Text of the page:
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Movie review: 'Darwin'

The film resonates with understated power and deep resonance for a distinct species of people in Death Valley.

August 19, 2011|By Kevin Thomas

"Darwin" is a beautiful, elegiac work with unexpected impact and meaning.

A trip through the Mojave Desert inspired documentarian Nick Brandestini to seek out a "living ghost town" to discover why people would reside in such a place and to learn their stories. He found it in Darwin, a once-rowdy Death Valley silver mining town that in 1877 boasted a population of 3,500 but soon went bust.

With a population of 35, Darwin exists without a government, church or children. Its only neighbor is a military base, and for its water supply the town depends on an aging gravity-fed waterline that descends from the mountains where top-secret weapons testing takes place. Darwin has a makeshift look and feel, yet a number of its residents have comfortable homes amid vast desert vistas.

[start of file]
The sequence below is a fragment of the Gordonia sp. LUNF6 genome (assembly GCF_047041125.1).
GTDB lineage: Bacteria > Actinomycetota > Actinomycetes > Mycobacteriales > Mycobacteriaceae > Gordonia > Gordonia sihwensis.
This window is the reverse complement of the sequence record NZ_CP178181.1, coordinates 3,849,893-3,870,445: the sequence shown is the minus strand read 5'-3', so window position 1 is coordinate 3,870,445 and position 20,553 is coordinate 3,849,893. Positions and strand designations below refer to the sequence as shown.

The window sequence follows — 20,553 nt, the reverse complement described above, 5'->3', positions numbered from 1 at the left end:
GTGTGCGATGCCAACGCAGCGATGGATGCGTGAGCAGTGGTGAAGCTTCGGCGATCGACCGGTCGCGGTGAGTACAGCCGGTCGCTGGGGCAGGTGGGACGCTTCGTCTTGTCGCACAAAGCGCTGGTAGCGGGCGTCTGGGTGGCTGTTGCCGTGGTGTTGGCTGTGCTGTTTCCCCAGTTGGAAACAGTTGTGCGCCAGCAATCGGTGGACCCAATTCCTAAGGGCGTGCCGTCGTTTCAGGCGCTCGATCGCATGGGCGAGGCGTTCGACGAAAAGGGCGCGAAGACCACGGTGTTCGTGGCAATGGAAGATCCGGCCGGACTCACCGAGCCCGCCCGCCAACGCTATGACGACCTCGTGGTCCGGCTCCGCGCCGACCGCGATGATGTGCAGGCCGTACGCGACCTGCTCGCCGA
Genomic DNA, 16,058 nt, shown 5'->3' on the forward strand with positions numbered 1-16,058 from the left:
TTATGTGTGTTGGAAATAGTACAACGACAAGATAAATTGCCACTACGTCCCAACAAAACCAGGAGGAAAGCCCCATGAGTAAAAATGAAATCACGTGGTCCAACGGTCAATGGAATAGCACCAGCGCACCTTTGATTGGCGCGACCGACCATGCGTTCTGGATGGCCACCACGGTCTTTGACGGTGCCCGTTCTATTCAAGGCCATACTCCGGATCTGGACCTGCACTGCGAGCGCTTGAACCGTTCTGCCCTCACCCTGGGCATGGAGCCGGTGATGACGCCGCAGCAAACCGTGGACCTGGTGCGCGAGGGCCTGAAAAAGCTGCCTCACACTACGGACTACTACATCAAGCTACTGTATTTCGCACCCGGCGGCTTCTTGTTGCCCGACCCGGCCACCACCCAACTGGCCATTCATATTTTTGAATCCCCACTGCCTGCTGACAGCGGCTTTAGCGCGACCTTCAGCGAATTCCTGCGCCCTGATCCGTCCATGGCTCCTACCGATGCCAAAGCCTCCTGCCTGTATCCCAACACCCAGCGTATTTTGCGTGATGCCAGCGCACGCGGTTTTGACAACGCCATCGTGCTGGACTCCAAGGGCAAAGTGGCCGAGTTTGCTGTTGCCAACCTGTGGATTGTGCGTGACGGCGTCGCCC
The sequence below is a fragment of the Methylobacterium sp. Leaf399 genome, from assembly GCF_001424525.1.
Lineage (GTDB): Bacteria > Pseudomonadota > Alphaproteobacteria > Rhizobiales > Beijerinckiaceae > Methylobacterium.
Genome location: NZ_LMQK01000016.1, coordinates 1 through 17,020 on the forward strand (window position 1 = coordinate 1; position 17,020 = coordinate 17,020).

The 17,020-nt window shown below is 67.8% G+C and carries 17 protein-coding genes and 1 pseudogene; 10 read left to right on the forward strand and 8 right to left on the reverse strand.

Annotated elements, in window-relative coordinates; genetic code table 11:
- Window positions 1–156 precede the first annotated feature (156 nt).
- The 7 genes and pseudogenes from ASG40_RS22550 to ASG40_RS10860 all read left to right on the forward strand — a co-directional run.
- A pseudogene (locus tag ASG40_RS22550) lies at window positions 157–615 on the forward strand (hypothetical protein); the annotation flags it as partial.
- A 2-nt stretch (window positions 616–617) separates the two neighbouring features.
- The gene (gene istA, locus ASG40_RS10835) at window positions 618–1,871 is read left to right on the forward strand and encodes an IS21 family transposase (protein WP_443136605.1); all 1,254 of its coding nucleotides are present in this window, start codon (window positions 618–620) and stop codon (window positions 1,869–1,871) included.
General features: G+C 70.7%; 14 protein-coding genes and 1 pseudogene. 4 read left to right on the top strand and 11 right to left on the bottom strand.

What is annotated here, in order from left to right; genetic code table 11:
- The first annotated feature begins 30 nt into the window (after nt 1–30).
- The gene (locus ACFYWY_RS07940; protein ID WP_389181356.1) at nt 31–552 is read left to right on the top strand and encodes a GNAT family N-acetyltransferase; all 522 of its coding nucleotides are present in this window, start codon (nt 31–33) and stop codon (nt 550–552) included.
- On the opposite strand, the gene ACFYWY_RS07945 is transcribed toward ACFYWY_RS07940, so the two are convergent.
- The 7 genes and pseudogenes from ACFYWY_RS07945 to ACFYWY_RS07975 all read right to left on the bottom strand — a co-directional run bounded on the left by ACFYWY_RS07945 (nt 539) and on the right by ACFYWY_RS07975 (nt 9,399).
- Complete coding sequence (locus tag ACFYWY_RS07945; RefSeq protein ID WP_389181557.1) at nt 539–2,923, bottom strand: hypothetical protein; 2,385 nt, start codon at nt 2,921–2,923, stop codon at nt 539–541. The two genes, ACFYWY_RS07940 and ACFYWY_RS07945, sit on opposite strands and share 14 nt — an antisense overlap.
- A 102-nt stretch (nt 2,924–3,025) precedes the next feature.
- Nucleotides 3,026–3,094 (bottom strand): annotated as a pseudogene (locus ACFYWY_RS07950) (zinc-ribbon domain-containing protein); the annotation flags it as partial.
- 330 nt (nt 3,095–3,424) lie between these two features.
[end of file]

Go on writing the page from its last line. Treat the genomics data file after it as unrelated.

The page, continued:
The time Brandestini and his colleagues spent winning the trust of the locals has paid off with a film of understated power and deep resonance that touches upon universal themes of survival, self-discovery, community and the paradoxical nature of civilization itself, which can at once seem enduring yet also quite fragile.

Over the course of the film, Brandestini reveals these people as individuals who have come to terms with themselves. One interesting side note: One of the residents of Darwin is Michael Laemmle, a one-time seafarer related to Universal Studios founder Carl Laemmle, as are the owners of Laemmle Theaters.


"Darwin." No MPAA rating. Running time: 1 hour, 28 minutes. At Laemmle's Sunset 5, West Hollywood.

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